The state of Oregon recently reported that the 380,000 of its citizens who are newly enrolled in Medicaid are younger and healthier than previously expected. For this reason, the coordinated-care system did not adversely impact the ability to meet the targeted savings of $11 billion over 10 years.
There was a 21 percent decline in emergency department visits for patients served by the coordinated-care organizations in Oregon since 2011. In addition, the state reported there was a 48 percent decrease in hospital admissions related to chronic obstructive pulmonary disease and a decrease of 9.3 percent in hospital admissions that were linked to short-term diabetes problems. Furthermore, reports show that Oregon Health Plan members had lower utilization rates than existing members in the plan and inpatient costs have fallen since 2011.
In 2012, there was an Oregon Medicaid reform initiative that started after the CMS provided a $1.9 billion grant. There are now 990,000 enrollees on the Oregon Health Plan managed by 16 CCOs. These CCOs can earn incentive payments if they meet or exceed 17 performance-measure targets. This has, in turn, helped improve patient care while giving CCOs the ability to be proactive in how they care for people’s overall health.
There have been other motivations for improvement as well, including the ability that CCOs have been given to be innovative and creative in how they help control patient care.
Cynthia Ackerman, a nurse and vice president of community engagement and government programs for the AllCare CCO says that nurses and social workers especially are motivated to go after the “social determinants” of health that negatively impact individual’s health and lifestyle, but their cures are not necessarily medical.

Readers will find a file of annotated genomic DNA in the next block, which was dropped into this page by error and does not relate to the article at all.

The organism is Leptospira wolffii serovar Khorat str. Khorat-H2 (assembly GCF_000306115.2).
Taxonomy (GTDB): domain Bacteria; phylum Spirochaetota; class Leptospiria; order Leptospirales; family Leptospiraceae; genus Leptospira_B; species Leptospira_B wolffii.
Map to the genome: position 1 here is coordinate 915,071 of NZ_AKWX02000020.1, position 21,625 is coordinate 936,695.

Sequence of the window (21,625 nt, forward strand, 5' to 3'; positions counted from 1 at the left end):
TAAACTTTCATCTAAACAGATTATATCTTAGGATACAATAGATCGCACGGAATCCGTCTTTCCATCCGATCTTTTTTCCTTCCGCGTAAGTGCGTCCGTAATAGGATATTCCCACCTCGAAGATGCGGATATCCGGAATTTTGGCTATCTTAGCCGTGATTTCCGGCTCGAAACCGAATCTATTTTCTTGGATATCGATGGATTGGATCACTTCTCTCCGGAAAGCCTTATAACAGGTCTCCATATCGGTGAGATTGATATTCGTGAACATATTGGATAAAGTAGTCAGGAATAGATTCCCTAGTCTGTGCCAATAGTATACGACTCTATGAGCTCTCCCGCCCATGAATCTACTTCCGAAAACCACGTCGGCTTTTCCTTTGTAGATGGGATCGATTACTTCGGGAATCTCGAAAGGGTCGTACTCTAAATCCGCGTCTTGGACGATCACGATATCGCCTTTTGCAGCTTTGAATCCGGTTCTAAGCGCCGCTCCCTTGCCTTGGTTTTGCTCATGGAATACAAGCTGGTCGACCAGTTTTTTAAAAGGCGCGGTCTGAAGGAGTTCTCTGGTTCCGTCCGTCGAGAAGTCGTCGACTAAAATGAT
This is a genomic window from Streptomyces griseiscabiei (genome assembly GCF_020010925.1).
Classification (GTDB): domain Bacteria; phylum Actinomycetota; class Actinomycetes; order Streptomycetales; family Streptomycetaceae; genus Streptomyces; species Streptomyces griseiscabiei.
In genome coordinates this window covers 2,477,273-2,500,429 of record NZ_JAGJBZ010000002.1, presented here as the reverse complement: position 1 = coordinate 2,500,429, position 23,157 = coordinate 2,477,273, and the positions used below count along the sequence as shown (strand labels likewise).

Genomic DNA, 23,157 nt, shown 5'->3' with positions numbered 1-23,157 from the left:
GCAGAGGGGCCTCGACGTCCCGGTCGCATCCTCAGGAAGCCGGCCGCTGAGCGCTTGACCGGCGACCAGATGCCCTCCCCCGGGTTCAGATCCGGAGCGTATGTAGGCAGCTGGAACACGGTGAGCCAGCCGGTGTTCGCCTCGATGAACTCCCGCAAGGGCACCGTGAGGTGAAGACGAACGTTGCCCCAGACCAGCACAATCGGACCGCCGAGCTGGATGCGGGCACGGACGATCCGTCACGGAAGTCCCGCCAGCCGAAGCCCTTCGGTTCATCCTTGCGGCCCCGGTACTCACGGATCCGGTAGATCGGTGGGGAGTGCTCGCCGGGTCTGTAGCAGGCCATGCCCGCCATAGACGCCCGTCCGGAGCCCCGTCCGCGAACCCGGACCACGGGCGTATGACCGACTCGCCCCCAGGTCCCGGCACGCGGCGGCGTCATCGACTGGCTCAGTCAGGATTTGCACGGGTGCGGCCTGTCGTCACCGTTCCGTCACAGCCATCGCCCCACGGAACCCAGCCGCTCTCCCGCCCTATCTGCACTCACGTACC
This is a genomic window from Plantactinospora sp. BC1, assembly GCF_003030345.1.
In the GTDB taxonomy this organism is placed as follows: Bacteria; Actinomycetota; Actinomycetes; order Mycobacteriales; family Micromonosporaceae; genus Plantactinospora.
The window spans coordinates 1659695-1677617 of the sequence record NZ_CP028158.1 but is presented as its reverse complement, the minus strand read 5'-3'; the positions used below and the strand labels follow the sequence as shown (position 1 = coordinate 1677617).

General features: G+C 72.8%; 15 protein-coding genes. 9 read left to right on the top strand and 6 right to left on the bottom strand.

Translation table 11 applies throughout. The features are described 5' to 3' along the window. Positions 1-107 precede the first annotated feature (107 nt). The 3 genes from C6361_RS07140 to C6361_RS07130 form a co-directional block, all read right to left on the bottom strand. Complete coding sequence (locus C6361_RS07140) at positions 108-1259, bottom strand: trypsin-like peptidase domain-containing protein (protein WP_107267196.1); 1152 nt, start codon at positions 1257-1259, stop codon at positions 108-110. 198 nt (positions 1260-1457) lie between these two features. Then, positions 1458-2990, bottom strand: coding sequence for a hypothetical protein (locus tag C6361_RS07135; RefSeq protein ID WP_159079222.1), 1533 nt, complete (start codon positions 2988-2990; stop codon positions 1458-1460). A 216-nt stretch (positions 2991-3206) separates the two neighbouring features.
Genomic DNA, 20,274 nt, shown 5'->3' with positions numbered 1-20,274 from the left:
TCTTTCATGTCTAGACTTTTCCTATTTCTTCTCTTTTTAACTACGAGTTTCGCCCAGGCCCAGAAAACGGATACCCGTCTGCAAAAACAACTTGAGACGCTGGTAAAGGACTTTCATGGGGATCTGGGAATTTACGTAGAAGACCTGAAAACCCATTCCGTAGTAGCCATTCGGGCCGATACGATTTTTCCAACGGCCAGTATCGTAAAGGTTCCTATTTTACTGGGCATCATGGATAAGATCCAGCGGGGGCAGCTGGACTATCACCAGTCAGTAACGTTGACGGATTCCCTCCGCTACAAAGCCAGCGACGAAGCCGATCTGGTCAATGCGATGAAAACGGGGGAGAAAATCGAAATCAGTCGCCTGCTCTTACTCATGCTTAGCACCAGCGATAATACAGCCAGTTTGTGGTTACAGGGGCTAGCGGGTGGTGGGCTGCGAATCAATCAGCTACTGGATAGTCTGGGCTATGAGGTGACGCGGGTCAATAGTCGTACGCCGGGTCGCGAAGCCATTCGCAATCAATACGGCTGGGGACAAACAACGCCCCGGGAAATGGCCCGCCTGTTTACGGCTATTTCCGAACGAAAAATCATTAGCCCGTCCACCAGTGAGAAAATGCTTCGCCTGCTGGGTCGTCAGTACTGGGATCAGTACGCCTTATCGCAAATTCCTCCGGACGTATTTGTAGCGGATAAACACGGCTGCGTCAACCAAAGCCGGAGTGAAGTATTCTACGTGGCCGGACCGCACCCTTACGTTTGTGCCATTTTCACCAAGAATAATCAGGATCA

Ackerman shares an example of a man who lived with mental illness and wouldn’t bathe. The staff at his medical office was uncomfortable when he came in and he was banned from other locations in the community. But when the care coordinator found out the reason for not bathing was because he didn’t have hot water in his home, a plumber was brought in to fix it. He started bathing again, and soon began to reintegrate and socialize with the community around him. That situation was solved simply and wasn’t medical in nature, yet it significantly affected a patient that a CCO had direct contact with.
Sometimes medical answers aren’t always the solution. When care coordinators are motivated to simply listen to the concerns and struggles of patients, the cost of emergency room visits and medical treatment can go down drastically.
“You really have to drink the Kool-Aid and not be so rigid and think that a doctor’s office or an ER has all the answers to a person’s health problems,” said Ackerman.